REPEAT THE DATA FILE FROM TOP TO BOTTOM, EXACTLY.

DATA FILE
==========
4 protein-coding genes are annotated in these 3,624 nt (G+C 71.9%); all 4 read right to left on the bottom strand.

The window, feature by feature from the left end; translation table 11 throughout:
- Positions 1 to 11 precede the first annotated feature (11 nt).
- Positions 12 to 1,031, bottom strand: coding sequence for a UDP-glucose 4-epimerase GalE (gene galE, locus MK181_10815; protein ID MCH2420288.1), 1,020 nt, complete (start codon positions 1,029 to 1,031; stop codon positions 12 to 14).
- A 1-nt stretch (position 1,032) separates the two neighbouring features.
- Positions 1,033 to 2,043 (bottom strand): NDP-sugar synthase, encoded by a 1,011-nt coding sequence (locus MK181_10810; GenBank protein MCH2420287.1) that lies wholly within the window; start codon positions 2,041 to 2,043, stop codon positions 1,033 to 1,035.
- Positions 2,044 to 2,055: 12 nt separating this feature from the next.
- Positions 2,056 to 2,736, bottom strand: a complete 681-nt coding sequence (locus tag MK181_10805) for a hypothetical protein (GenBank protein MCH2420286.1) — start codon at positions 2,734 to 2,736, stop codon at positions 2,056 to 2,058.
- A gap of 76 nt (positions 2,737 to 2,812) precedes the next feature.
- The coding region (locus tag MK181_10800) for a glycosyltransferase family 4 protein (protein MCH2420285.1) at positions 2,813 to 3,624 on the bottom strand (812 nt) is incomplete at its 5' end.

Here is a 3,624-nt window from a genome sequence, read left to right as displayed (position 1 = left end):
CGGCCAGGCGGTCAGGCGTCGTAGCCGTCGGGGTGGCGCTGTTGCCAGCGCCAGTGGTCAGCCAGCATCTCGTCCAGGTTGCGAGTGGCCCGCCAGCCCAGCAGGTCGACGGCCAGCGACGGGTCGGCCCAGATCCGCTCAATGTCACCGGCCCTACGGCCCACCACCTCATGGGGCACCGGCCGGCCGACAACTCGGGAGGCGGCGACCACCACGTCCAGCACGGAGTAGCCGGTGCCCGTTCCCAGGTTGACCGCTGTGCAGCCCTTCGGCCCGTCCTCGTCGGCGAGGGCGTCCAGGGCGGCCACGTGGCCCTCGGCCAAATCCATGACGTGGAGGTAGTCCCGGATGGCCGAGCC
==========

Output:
4 protein-coding genes are annotated in these 3,624 nt (G+C 71.9%); all 4 read right to left on the bottom strand.

The window, feature by feature from the left end; translation table 11 throughout:
- Positions 1 to 11 precede the first annotated feature (11 nt).
- Positions 12 to 1,031, bottom strand: coding sequence for a UDP-glucose 4-epimerase GalE (gene galE, locus MK181_10815; protein ID MCH2420288.1), 1,020 nt, complete (start codon positions 1,029 to 1,031; stop codon positions 12 to 14).
- A 1-nt stretch (position 1,032) separates the two neighbouring features.
- Positions 1,033 to 2,043 (bottom strand): NDP-sugar synthase, encoded by a 1,011-nt coding sequence (locus MK181_10810; GenBank protein MCH2420287.1) that lies wholly within the window; start codon positions 2,041 to 2,043, stop codon positions 1,033 to 1,035.
- Positions 2,044 to 2,055: 12 nt separating this feature from the next.
- Positions 2,056 to 2,736, bottom strand: a complete 681-nt coding sequence (locus tag MK181_10805) for a hypothetical protein (GenBank protein MCH2420286.1) — start codon at positions 2,734 to 2,736, stop codon at positions 2,056 to 2,058.
- A gap of 76 nt (positions 2,737 to 2,812) precedes the next feature.
- The coding region (locus tag MK181_10800) for a glycosyltransferase family 4 protein (protein MCH2420285.1) at positions 2,813 to 3,624 on the bottom strand (812 nt) is incomplete at its 5' end.

Here is a 3,624-nt window from a genome sequence, read left to right as displayed (position 1 = left end):
CGGCCAGGCGGTCAGGCGTCGTAGCCGTCGGGGTGGCGCTGTTGCCAGCGCCAGTGGTCAGCCAGCATCTCGTCCAGGTTGCGAGTGGCCCGCCAGCCCAGCAGGTCGACGGCCAGCGACGGGTCGGCCCAGATCCGCTCAATGTCACCGGCCCTACGGCCCACCACCTCATGGGGCACCGGCCGGCCGACAACTCGGGAGGCGGCGACCACCACGTCCAGCACGGAGTAGCCGGTGCCCGTTCCCAGGTTGACCGCTGTGCAGCCCTTCGGCCCGTCCTCGTCGGCGAGGGCGTCCAGGGCGGCCACGTGGCCCTCGGCCAAATCCATGACGTGGAGGTAGTCCCGGATGGCCGAGCC